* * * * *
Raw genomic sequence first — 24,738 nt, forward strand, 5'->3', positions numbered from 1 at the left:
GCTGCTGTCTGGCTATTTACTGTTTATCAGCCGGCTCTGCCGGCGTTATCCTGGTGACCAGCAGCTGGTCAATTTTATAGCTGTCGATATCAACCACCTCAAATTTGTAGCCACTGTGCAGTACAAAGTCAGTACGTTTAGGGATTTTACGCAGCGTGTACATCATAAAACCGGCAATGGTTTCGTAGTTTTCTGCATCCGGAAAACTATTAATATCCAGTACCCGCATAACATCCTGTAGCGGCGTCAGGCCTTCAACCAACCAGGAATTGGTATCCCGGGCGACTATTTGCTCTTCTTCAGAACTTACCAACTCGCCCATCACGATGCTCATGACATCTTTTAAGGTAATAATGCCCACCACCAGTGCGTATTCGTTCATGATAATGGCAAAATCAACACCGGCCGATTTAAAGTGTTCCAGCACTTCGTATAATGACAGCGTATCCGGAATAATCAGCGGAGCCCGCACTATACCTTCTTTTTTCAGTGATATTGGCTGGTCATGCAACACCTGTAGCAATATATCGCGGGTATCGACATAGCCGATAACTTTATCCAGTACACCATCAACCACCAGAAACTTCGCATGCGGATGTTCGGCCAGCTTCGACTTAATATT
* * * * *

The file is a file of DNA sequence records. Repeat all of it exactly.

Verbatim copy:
Raw genomic sequence first — 24,738 nt, forward strand, 5'->3', positions numbered from 1 at the left:
GCTGCTGTCTGGCTATTTACTGTTTATCAGCCGGCTCTGCCGGCGTTATCCTGGTGACCAGCAGCTGGTCAATTTTATAGCTGTCGATATCAACCACCTCAAATTTGTAGCCACTGTGCAGTACAAAGTCAGTACGTTTAGGGATTTTACGCAGCGTGTACATCATAAAACCGGCAATGGTTTCGTAGTTTTCTGCATCCGGAAAACTATTAATATCCAGTACCCGCATAACATCCTGTAGCGGCGTCAGGCCTTCAACCAACCAGGAATTGGTATCCCGGGCGACTATTTGCTCTTCTTCAGAACTTACCAACTCGCCCATCACGATGCTCATGACATCTTTTAAGGTAATAATGCCCACCACCAGTGCGTATTCGTTCATGATAATGGCAAAATCAACACCGGCCGATTTAAAGTGTTCCAGCACTTCGTATAATGACAGCGTATCCGGAATAATCAGCGGAGCCCGCACTATACCTTCTTTTTTCAGTGATATTGGCTGGTCATGCAACACCTGTAGCAATATATCGCGGGTATCGACATAGCCGATAACTTTATCCAGTACACCATCAACCACCAGAAACTTCGCATGCGGATGTTCGGCCAGCTTCGACTTAATATT